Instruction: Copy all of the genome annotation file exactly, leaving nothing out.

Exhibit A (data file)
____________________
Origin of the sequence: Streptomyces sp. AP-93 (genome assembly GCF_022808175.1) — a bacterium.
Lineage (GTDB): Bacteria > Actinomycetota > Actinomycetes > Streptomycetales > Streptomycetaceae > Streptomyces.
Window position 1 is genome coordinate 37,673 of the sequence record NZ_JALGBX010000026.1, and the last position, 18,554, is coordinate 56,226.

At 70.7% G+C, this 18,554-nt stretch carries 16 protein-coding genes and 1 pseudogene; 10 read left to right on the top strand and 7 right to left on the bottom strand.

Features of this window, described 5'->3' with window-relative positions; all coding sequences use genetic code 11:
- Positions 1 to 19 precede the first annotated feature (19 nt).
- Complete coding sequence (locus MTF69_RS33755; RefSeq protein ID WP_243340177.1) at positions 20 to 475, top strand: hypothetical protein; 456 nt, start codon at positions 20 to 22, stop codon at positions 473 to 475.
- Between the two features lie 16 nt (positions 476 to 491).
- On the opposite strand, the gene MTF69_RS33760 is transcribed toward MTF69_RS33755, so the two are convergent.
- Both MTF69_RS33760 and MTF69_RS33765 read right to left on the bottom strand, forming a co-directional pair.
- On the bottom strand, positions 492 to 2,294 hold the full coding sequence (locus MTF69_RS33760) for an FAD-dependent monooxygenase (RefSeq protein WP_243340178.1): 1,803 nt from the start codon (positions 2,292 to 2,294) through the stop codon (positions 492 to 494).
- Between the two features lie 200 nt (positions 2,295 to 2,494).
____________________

Origin of the sequence: Streptomyces sp. AP-93 (genome assembly GCF_022808175.1) — a bacterium.
Lineage (GTDB): Bacteria > Actinomycetota > Actinomycetes > Streptomycetales > Streptomycetaceae > Streptomyces.
Window position 1 is genome coordinate 37,673 of the sequence record NZ_JALGBX010000026.1, and the last position, 18,554, is coordinate 56,226.

At 70.7% G+C, this 18,554-nt stretch carries 16 protein-coding genes and 1 pseudogene; 10 read left to right on the top strand and 7 right to left on the bottom strand.

Features of this window, described 5'->3' with window-relative positions; all coding sequences use genetic code 11:
- Positions 1 to 19 precede the first annotated feature (19 nt).
- Complete coding sequence (locus MTF69_RS33755; RefSeq protein ID WP_243340177.1) at positions 20 to 475, top strand: hypothetical protein; 456 nt, start codon at positions 20 to 22, stop codon at positions 473 to 475.
- Between the two features lie 16 nt (positions 476 to 491).
- On the opposite strand, the gene MTF69_RS33760 is transcribed toward MTF69_RS33755, so the two are convergent.
- Both MTF69_RS33760 and MTF69_RS33765 read right to left on the bottom strand, forming a co-directional pair.
- On the bottom strand, positions 492 to 2,294 hold the full coding sequence (locus MTF69_RS33760) for an FAD-dependent monooxygenase (RefSeq protein WP_243340178.1): 1,803 nt from the start codon (positions 2,292 to 2,294) through the stop codon (positions 492 to 494).
- Between the two features lie 200 nt (positions 2,295 to 2,494).